To know it, try sending out an email to your list asking for a 5-minute phone chat to learn more about what they’re looking for.
During the call, you should ask questions to learn how your audience thinks.
This information will help you down the road with sales as well as improving your email open rate.
And when you’re writing to that one person, you should speak to them like you’re…
Writing To A Friend
In this age of information overload, everyone’s looking for reasons to ignore your emails. This is a humbling fact to accept, but accept it you must.
The best way to overcome this major hurdle is to appeal to your subscribers at a personal level.
You can do this by writing to your subscribers like you’d write to a friend, from the subject line to everything else.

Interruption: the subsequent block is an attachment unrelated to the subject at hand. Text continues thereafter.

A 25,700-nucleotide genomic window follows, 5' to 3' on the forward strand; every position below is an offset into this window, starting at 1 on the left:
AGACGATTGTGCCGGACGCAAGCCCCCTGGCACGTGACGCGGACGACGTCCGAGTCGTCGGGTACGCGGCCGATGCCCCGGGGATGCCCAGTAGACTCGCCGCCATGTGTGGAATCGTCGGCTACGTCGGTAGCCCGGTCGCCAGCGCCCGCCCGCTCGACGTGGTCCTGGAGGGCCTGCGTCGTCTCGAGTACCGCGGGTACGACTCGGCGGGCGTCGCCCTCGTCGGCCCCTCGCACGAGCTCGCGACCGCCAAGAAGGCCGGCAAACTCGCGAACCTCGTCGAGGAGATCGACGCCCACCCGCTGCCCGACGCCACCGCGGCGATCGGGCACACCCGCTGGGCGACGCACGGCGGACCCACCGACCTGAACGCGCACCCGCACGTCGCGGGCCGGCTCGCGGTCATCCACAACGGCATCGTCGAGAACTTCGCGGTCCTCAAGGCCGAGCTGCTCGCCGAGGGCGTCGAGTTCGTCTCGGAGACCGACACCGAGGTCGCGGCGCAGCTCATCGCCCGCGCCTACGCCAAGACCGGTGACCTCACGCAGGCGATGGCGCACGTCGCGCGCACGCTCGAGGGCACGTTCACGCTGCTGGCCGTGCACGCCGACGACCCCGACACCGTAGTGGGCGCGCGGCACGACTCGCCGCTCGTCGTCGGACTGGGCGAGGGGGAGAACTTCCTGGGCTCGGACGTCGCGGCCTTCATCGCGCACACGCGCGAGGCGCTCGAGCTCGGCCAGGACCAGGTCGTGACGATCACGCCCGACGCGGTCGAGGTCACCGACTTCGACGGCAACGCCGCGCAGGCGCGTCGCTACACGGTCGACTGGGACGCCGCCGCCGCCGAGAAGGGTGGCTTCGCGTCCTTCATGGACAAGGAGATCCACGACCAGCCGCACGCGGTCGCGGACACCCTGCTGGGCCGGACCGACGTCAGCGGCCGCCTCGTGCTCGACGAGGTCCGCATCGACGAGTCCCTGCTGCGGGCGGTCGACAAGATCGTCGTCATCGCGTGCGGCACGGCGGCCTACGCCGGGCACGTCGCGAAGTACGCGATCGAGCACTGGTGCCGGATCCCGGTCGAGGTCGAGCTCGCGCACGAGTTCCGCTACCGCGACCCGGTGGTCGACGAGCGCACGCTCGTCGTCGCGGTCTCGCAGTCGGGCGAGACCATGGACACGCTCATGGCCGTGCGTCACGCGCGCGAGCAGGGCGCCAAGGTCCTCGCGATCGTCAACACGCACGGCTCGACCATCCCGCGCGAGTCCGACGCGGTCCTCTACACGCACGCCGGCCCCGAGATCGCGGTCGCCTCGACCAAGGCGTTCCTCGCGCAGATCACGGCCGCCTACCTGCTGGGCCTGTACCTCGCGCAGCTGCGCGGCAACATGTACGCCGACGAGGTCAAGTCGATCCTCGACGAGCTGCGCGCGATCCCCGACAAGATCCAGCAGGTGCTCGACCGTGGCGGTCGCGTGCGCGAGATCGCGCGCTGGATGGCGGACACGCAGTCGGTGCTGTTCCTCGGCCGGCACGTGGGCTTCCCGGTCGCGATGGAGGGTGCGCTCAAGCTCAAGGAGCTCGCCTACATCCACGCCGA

And yes, even with your promotional offers. Especially with your promotional offers.
For example, you wouldn’t want to say “we’ve got a great deal for our loyal customers today.” That sounds too formal, stuffy, and corporate.
Instead, you’d want to say something like “you have to see this amazing deal!”
Also, keep in mind that it’s perfectly fine to use the following things in the right contexts:
- common acronyms
- popular sayings or memes
- whatever appeals to your target audience
With all that being said though, don’t try to force these things. Just write your email with the mindset of writing to a friend and let these things appear naturally.
So we’ve talked about the person you’re sending to. Now let’s look at the other half of the equation: you the sender.
Sending From A Person